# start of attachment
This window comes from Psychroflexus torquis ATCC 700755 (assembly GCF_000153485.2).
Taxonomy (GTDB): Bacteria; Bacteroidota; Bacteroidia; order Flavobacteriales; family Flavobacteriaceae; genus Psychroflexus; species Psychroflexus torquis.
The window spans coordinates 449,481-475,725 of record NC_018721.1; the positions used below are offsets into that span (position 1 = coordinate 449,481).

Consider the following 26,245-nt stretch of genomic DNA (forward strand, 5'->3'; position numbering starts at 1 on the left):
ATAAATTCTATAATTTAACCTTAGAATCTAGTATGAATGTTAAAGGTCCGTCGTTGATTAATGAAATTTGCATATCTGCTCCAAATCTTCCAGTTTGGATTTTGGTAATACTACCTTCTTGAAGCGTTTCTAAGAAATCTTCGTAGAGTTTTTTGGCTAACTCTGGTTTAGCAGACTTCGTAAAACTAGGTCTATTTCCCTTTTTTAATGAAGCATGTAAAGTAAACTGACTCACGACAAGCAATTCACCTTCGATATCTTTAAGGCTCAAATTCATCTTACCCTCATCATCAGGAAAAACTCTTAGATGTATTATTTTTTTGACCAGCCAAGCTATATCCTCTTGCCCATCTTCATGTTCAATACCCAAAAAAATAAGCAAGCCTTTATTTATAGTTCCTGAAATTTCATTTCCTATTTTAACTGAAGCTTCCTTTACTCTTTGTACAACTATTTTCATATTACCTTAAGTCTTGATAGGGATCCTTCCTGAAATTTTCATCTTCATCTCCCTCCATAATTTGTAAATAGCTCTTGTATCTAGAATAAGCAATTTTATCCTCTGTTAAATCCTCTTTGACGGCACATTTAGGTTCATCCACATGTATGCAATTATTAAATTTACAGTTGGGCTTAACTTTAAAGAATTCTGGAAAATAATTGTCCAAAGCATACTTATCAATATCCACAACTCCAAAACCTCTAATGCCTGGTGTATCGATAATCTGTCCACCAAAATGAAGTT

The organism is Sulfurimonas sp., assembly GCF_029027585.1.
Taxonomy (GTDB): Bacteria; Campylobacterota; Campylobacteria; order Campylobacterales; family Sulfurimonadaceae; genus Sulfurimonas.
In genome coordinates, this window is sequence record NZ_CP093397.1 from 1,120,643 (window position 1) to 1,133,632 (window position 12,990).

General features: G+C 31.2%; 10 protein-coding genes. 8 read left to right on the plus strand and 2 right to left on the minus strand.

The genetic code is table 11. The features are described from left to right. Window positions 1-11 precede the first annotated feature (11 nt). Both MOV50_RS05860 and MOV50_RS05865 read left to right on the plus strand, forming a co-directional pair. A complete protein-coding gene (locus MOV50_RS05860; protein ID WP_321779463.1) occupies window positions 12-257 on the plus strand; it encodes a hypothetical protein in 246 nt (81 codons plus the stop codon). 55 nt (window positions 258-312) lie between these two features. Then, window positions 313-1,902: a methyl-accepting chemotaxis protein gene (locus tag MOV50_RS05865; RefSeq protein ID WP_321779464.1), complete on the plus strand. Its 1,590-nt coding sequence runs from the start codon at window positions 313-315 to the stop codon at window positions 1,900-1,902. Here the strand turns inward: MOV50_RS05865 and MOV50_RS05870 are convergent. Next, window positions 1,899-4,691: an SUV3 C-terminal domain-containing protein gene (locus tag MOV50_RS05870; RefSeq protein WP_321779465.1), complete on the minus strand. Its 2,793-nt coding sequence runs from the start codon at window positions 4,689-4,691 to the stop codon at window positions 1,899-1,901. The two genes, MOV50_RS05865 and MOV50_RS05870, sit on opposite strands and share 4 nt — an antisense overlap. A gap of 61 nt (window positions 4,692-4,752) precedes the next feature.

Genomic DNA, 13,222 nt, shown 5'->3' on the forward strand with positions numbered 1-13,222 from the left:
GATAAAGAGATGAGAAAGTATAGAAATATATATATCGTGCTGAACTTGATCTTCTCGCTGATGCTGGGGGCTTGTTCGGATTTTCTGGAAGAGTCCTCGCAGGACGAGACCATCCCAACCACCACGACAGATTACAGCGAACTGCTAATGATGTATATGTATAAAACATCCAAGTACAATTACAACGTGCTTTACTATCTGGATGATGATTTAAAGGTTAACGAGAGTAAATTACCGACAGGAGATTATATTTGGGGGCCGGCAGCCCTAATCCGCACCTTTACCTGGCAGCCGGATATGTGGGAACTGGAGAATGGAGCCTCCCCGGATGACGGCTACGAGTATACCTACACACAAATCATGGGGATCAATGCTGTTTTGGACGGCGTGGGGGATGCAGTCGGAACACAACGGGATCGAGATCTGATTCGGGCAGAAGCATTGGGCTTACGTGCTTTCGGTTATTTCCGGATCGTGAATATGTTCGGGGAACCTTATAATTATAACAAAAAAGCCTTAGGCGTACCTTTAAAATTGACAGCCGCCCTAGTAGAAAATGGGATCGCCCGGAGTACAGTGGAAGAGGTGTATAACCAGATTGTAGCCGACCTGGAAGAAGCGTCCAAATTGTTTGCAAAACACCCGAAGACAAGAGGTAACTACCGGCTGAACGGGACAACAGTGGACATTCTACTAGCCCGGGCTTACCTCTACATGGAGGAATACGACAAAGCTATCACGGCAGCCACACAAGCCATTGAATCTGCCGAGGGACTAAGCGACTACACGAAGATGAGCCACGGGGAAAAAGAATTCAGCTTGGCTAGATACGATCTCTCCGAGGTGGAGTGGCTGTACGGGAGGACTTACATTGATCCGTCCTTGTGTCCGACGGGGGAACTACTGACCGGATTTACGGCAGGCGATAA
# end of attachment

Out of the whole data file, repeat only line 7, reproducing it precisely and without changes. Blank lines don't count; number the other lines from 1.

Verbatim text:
Taxonomy (GTDB): Bacteria; Campylobacterota; Campylobacteria; order Campylobacterales; family Sulfurimonadaceae; genus Sulfurimonas.